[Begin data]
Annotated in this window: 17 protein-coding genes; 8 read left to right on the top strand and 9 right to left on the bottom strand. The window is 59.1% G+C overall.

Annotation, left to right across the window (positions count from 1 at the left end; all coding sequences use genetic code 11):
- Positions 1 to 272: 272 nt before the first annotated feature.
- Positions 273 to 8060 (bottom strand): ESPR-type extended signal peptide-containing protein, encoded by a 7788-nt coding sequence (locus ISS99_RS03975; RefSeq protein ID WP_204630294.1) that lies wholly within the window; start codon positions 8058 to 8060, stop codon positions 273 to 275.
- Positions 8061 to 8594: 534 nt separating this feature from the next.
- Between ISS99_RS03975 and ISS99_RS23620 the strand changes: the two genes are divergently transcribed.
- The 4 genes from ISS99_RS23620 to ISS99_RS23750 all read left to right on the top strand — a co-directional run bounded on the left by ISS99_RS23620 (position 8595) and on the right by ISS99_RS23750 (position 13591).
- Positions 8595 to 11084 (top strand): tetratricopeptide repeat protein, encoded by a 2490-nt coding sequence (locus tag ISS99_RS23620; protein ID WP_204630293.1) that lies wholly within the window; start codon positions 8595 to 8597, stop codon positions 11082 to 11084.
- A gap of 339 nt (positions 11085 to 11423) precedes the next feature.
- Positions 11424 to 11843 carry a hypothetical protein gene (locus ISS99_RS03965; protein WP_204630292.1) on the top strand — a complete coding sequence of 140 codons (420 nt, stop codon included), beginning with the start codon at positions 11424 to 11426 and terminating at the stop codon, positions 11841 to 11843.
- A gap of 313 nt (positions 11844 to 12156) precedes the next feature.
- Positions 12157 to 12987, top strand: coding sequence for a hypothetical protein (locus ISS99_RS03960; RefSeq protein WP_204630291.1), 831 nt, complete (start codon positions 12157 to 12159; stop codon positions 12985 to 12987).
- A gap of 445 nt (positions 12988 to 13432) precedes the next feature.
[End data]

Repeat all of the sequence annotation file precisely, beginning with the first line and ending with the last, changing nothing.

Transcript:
Annotated in this window: 17 protein-coding genes; 8 read left to right on the top strand and 9 right to left on the bottom strand. The window is 59.1% G+C overall.

Annotation, left to right across the window (positions count from 1 at the left end; all coding sequences use genetic code 11):
- Positions 1 to 272: 272 nt before the first annotated feature.
- Positions 273 to 8060 (bottom strand): ESPR-type extended signal peptide-containing protein, encoded by a 7788-nt coding sequence (locus ISS99_RS03975; RefSeq protein ID WP_204630294.1) that lies wholly within the window; start codon positions 8058 to 8060, stop codon positions 273 to 275.
- Positions 8061 to 8594: 534 nt separating this feature from the next.
- Between ISS99_RS03975 and ISS99_RS23620 the strand changes: the two genes are divergently transcribed.
- The 4 genes from ISS99_RS23620 to ISS99_RS23750 all read left to right on the top strand — a co-directional run bounded on the left by ISS99_RS23620 (position 8595) and on the right by ISS99_RS23750 (position 13591).
- Positions 8595 to 11084 (top strand): tetratricopeptide repeat protein, encoded by a 2490-nt coding sequence (locus tag ISS99_RS23620; protein ID WP_204630293.1) that lies wholly within the window; start codon positions 8595 to 8597, stop codon positions 11082 to 11084.
- A gap of 339 nt (positions 11085 to 11423) precedes the next feature.
- Positions 11424 to 11843 carry a hypothetical protein gene (locus ISS99_RS03965; protein WP_204630292.1) on the top strand — a complete coding sequence of 140 codons (420 nt, stop codon included), beginning with the start codon at positions 11424 to 11426 and terminating at the stop codon, positions 11841 to 11843.
- A gap of 313 nt (positions 11844 to 12156) precedes the next feature.
- Positions 12157 to 12987, top strand: coding sequence for a hypothetical protein (locus ISS99_RS03960; RefSeq protein WP_204630291.1), 831 nt, complete (start codon positions 12157 to 12159; stop codon positions 12985 to 12987).
- A gap of 445 nt (positions 12988 to 13432) precedes the next feature.